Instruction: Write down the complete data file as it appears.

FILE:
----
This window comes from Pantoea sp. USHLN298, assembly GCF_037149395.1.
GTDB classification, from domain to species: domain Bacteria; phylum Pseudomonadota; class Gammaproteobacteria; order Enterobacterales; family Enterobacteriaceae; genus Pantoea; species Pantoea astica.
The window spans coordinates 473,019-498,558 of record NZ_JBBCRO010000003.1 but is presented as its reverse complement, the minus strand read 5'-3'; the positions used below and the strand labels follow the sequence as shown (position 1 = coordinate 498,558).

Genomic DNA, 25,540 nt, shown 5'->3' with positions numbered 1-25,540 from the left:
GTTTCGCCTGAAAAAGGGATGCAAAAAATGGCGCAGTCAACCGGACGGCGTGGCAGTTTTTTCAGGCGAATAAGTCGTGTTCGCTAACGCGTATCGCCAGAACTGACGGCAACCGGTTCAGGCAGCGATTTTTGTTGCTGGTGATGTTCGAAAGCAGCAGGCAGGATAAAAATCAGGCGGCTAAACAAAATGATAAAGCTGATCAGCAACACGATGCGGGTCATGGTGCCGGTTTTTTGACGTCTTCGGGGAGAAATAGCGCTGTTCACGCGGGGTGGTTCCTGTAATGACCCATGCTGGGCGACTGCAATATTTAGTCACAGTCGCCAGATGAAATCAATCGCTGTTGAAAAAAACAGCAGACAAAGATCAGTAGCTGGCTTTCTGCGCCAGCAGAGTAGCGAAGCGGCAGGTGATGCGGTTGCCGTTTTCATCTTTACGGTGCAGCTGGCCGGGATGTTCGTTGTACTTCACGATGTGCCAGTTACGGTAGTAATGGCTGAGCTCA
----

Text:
This window comes from Pantoea sp. USHLN298, assembly GCF_037149395.1.
GTDB classification, from domain to species: domain Bacteria; phylum Pseudomonadota; class Gammaproteobacteria; order Enterobacterales; family Enterobacteriaceae; genus Pantoea; species Pantoea astica.
The window spans coordinates 473,019-498,558 of record NZ_JBBCRO010000003.1 but is presented as its reverse complement, the minus strand read 5'-3'; the positions used below and the strand labels follow the sequence as shown (position 1 = coordinate 498,558).

Genomic DNA, 25,540 nt, shown 5'->3' with positions numbered 1-25,540 from the left:
GTTTCGCCTGAAAAAGGGATGCAAAAAATGGCGCAGTCAACCGGACGGCGTGGCAGTTTTTTCAGGCGAATAAGTCGTGTTCGCTAACGCGTATCGCCAGAACTGACGGCAACCGGTTCAGGCAGCGATTTTTGTTGCTGGTGATGTTCGAAAGCAGCAGGCAGGATAAAAATCAGGCGGCTAAACAAAATGATAAAGCTGATCAGCAACACGATGCGGGTCATGGTGCCGGTTTTTTGACGTCTTCGGGGAGAAATAGCGCTGTTCACGCGGGGTGGTTCCTGTAATGACCCATGCTGGGCGACTGCAATATTTAGTCACAGTCGCCAGATGAAATCAATCGCTGTTGAAAAAAACAGCAGACAAAGATCAGTAGCTGGCTTTCTGCGCCAGCAGAGTAGCGAAGCGGCAGGTGATGCGGTTGCCGTTTTCATCTTTACGGTGCAGCTGGCCGGGATGTTCGTTGTACTTCACGATGTGCCAGTTACGGTAGTAATGGCTGAGCTCA